Dressed in his black Carhartt work suit, Ryan Kubicina circled a squat brick building in the hard-luck Lykins neighborhood with a can of paint and a brush. It was spring 2008.
He'd just finished covering up the gang graffiti when he heard a strange rumbling coming from within the former Holy Trinity Church school at 10th Street and Myrtle.
Kubicina walked along the building, its uniform windows looking as browned-over as a chain smoker's windshield. Next to the door on the most secluded side, he saw a pile of broken glass.
He peeked inside and saw a haggard, bearded 40-something man thrashing about with a club, bashing and shattering sinks and urinals, sending porcelain shards skidding into the corners and spraying water across the bare concrete floors with a wild violence.
Kubicina called the police from his cell phone. A man was there, he said, right now, destroying his building and stealing copper. He'd just spent months and thousands of dollars installing the new plumbing.
"And please be advised," he told the female dispatcher, "I'm going in."
She talked him down. He backed away to keep the entrance clear. After the man had reduced the bathroom to debris and dust, Kubicina heard only ominous silence. Then, with a series of loud metal-on-metal clangs, the man stacked parts in a crate. Then silence again.
Standing in the street a few houses down, Kubicina saw the man emerge, straining under the weight of the wrecked plumbing. He was headed down the street in Kubicina's direction.
"Hey, man! How's it going?" Kubicina called. "My name's Ryan. Haven't seen you around here much. Just, um, curious — do you have your driver's license on you or anything?" He looked at the box. "What are you doing with all that metal?"
"Oh," the man said, looking back over his shoulder. "It was in that Dumpster."
"And you have permission to take it out of the Dumpster?"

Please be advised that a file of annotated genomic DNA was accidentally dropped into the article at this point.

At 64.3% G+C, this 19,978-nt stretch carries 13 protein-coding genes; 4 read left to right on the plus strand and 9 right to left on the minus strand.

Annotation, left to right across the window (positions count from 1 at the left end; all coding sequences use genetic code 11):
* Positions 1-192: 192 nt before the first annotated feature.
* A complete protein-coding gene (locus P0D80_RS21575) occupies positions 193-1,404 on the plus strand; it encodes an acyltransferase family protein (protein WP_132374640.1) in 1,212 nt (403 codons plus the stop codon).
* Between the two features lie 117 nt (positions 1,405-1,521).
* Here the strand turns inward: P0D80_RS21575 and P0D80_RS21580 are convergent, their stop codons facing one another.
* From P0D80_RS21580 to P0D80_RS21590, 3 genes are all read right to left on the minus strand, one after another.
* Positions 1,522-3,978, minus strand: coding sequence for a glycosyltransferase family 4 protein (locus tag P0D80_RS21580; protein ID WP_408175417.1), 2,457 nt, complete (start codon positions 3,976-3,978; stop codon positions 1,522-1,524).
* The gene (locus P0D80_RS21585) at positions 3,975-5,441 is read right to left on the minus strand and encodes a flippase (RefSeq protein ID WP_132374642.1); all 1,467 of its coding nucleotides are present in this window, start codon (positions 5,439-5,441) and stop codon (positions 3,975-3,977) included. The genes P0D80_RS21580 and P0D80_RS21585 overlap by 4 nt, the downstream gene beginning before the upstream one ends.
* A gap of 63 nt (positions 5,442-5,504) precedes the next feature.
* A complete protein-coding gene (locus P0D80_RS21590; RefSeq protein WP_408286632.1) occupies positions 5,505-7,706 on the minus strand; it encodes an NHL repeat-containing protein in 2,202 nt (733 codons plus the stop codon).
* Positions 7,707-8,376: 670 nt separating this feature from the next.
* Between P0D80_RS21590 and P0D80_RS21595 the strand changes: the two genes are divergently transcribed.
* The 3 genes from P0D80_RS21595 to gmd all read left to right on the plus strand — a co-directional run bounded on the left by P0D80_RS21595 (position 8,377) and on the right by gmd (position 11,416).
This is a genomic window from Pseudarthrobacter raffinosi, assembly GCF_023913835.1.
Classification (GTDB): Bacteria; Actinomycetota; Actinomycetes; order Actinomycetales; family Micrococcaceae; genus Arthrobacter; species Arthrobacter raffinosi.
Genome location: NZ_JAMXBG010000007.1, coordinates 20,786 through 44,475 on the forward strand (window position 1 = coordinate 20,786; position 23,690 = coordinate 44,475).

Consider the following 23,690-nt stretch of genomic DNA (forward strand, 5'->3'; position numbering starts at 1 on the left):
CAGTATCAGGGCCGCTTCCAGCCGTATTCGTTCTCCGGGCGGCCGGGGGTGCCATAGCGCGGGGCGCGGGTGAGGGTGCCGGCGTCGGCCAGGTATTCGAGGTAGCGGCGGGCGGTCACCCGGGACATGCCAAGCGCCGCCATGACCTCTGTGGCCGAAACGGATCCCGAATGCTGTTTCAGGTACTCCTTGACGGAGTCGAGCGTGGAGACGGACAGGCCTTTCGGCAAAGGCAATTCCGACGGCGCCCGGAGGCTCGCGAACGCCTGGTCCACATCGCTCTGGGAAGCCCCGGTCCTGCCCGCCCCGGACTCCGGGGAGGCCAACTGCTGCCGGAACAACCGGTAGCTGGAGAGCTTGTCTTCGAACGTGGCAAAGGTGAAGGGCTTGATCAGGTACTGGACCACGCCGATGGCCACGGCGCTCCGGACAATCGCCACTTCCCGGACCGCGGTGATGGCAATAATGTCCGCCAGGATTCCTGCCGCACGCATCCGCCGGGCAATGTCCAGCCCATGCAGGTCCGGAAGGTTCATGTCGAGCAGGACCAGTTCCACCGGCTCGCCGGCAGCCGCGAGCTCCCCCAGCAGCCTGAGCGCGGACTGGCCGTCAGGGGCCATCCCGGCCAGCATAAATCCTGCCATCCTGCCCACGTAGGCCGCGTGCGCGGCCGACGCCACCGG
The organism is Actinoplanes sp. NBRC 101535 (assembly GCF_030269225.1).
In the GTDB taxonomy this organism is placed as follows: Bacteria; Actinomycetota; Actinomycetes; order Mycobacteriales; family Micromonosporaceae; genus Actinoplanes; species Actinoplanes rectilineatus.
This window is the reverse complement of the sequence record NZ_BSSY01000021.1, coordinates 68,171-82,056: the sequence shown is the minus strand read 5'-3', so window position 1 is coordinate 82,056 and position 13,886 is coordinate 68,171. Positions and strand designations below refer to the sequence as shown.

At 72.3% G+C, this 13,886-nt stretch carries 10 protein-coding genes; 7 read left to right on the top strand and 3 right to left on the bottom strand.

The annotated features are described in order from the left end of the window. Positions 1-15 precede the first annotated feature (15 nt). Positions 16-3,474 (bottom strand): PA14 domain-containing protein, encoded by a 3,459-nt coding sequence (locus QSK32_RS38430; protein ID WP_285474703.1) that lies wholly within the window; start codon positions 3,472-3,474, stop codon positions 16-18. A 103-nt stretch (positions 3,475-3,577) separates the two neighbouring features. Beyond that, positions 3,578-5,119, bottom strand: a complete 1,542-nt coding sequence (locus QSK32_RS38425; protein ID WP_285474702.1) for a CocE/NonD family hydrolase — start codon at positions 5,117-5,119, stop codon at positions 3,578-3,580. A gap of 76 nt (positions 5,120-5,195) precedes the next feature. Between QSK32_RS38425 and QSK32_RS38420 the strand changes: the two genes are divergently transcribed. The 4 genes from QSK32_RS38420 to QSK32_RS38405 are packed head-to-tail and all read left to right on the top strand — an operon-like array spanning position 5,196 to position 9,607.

"Yeah, man, I talked to the people over there. They gave me permission to just take it."
"Really?" Kubicina said incredulously. "So you didn't just get that metal from the building?"
"Uh, no, man," the man answered. He was getting cagey now, looking around. "What are you doing, man?"
"Well, unfortunately, I can't let you take that metal. Because I know exactly where you got it. Because I'm one of the guys who helped install it."
Kubicina was gathering boldness. "So you're going to have to drop that right now. And just to let you know, the police are already on their way."
If the man had a gun or a blade, now was the time he'd show it, Kubicina thought. Instead, the man dropped the box with a metallic thud, grabbed a 30-pound chrome urinal flusher and attacked.
Kubicina jumped back. The swing's momentum made the man stagger. He recovered, wound up and heaved the makeshift weapon.
The fixture caught Kubicina's hip, but he didn't look down or feel it. He saw the man falling toward him. Kubicina stepped forward and landed a punch just below the man's throat.
The man jerked backward, turned and ran down Myrtle toward 11th Street. Kubicina chased him. Neighbors came out onto their porches, yelling bloody hell at the scene. Kubicina stayed on the man's heels until he scurried into an abandoned house.
Kubicina wouldn't follow him into a house that he hadn't been in before — not with five kids and a young wife at home just around the corner. He waited outside until the police came, but by then the man was gone. Next time, he thought.
For the members of Kansas City's new religious movement, these confrontations are an almost everyday part of their "suffering package."